He'd bounce ahead, and frisk and run,
    Then on his haunches up he'd sit.

As I advanced he chirped to me
    And (him and me alone like that)
I chirped to him: his eyes danced glee
    As there upon the grade he sat;

Then oft again when I drew near
    As five feet, or six feet, or so,
'Way down the track, with fun, not fear,
    The little varmint thing would go.

The miles I disremember now;
    Say nine. From Greenwood to Midway
He was my partner anyhow,
    Kept friskin' that ways all the way.

Until we hit the scattered shacks
    That then was Midway; not till there
From off the grade the beast made tracks—
    Say eight miles easy; that I'll swear.

Just fellows that have never seen
    A chipmunk play and frisk at all
(The knowing kind, that's also green)
    Would call this anecdote too tall.

Them that have studied chipmunks well
    Will take on trust that half my tale;
But, in the rest I have to tell,
    If they misdoubt, I must not rail.

This is the rest: When I came back,
    Eastbound to Greenwood from Midway.
My feet had scarcely hit the track
    When up he bounced again to play.

Out of the bush corvetting came,
    A-chirping and a-frisking good;
As he went west with me, the same
    Came east, from Midway to Greenwood,

Till where the woods thin out, and you
    Can see to south, beyond the track,
That little burg; 'twas there he drew
    Aside. And looking o'er my back

I see him settin' on his rump,
    His little forepaws hangin' down,
Settin' right doleful on a stump—
    And I went smilin' back to town.


Up in the Dry-belt, Ashcroft way,
    From seven till noon, from one till six,
To play that tune that wanderers play
    With rasping shovels, clinking picks,
Seemed, most days, a fair lengthy day.

It was so hot we had to stand
    The pinch-bars upright. If one threw
A pinch-bar down in that hot sand
    The next to lift the pinch-bar knew
How hot it was: 'twould burn the hand.

Upward, as well, the heat would pour
    Out of the Pit we shovelled in.
Each round his neck a loose scarf wore
    To keep from blistering 'neath the chin—
And shovelling seemed the damndest bore.

That's why we smiled in sheer delight
    If some one came on solid rock;
For then we gave her dynamite
    And stood off waiting for the shock—
And had a little rest all right.

But most days there was nary rock,
    And if a man played 'possum then
The boss's voice supplied the shock,
    That voice that sounded sweetly when
He said: "Knock off, boys, six o'clock!"

Then straightway all the toil, and heat,
    And anguish of the bended back,
Were nothing. We trooped down to eat—
    In that old car beside the track—
A square no swell hotel could beat.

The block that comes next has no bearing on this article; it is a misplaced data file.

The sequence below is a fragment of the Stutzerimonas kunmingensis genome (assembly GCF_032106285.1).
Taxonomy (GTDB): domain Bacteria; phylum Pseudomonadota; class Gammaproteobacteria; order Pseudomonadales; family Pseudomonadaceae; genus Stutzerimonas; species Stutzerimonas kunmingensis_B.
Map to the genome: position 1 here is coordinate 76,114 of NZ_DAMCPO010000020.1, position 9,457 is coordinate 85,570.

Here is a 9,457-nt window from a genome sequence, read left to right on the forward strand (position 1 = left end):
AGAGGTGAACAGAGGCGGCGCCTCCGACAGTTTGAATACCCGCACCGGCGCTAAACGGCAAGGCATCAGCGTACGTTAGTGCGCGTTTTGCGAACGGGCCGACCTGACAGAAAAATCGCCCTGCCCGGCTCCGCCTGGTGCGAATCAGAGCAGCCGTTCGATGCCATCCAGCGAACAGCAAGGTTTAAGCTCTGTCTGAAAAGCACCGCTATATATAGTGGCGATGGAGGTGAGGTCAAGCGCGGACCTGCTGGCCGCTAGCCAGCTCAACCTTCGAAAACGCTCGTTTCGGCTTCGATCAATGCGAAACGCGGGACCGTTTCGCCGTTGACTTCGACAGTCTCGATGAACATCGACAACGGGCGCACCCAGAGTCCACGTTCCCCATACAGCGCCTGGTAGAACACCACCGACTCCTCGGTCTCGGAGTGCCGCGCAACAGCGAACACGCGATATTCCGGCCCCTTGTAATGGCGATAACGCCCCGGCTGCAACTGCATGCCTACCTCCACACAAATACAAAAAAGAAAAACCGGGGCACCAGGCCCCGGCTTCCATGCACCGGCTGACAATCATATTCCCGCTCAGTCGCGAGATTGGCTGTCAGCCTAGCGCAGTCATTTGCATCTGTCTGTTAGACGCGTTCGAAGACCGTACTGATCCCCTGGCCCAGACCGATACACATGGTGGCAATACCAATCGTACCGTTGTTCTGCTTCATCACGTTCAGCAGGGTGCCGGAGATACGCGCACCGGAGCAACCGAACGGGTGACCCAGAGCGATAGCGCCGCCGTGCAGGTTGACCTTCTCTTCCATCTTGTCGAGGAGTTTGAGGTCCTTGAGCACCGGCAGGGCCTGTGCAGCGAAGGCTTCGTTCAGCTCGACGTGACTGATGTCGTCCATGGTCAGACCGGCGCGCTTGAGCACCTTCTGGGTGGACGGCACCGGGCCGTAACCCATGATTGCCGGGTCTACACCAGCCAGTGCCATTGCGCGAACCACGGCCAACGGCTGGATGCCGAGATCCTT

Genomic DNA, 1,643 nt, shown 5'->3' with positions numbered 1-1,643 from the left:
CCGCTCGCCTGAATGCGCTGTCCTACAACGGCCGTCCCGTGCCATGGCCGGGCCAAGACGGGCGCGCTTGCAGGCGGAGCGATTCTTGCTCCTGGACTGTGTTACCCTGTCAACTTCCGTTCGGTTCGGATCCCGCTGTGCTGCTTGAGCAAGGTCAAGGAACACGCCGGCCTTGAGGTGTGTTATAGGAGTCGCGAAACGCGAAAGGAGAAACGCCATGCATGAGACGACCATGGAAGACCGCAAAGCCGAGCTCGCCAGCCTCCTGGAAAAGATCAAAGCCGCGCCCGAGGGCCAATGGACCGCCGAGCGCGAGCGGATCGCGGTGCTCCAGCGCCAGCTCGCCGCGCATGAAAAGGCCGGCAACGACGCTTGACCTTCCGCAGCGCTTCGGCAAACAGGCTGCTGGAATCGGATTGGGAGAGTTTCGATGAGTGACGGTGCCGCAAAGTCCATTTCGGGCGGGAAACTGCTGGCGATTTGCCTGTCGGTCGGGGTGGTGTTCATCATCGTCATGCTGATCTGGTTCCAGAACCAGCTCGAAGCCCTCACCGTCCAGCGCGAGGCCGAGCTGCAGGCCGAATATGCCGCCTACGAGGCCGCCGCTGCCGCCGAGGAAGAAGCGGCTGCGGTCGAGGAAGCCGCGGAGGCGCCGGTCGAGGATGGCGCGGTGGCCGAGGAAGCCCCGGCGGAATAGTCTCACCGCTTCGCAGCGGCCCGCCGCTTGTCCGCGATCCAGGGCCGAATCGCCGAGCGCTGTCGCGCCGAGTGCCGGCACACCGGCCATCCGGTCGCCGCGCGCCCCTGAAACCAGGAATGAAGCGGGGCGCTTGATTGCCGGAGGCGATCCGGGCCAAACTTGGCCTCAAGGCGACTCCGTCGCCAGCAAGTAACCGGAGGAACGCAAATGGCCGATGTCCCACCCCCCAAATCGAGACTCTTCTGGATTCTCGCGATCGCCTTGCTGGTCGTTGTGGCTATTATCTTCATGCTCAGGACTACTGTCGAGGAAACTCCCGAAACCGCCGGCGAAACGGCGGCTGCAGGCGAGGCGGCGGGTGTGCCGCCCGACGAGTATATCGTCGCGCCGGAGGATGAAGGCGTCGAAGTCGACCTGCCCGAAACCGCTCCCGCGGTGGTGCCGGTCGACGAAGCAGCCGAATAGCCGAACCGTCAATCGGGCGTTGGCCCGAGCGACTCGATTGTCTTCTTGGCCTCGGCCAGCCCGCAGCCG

And slacked our belts, and heaved the sigh
    Of mighty ease; and took our wage
Of toil up there—in starry sky,
    And upland dusk, and scent of sage,
And Thompson River singing by.


Thrush, within this English lane,
    Trying o'er your flageolet,
Singing season here again,
Hint of June in mid-March rain,
    What is this that you recall,
Tuning o'er your flageolet,
    To make England's beauty pall
And to fill me with regret?

As your reedy notes begin,
    Tuning up your flageolet,
Thoughts of your Canadian kin
    Tuning thus, now rich, now thin,
Set an exile's heart a-fret.

Thrush, your brother thrush out there,
    Later tries his flageolet—
So there still is time to spare;
Sailing now I'll hear him where
    Life has not grown petty yet.

Thrush, you sound me my recall,
    Trying o'er your flageolet;
England's beautiful, but small—
Fields, and woods, and skies, and all.
    Thrush, within this English lane,
Tuning o'er your flageolet,
    How you fill my heart with pain
And the home-sick fret?


Though "Henry House" is on the maps,
There's nothing there but creeks and woods;
No fort, no traders, no trade goods.
'Tis weird when some woodpecker taps;
Or when some old tree falls, perhaps,
With muffled thud in the deep woods.

There was a House there years ago
Owned by the Nor'West Company,
A fur-shop built in rivalry
To Jasper—twenty miles below,
Or thirty, as the waters flow—
Built by the other Company.

But still upon this clearer space,
On Athabasca's western shore,
By scouting round you can restore
A picture of that one-time place,
The ground-plan mark, the door-way trace—
And see the ghosts along the shore.

The ruins of two chimneys stand
At either end. They saw to that—
That they were cosy when they sat
Snow-bound—this little distant band
Of traders in that lonely land;
'Tis queer to think they sat by that.

For all is ruin. Logs and stone
Are crumbled, grown upon by grass;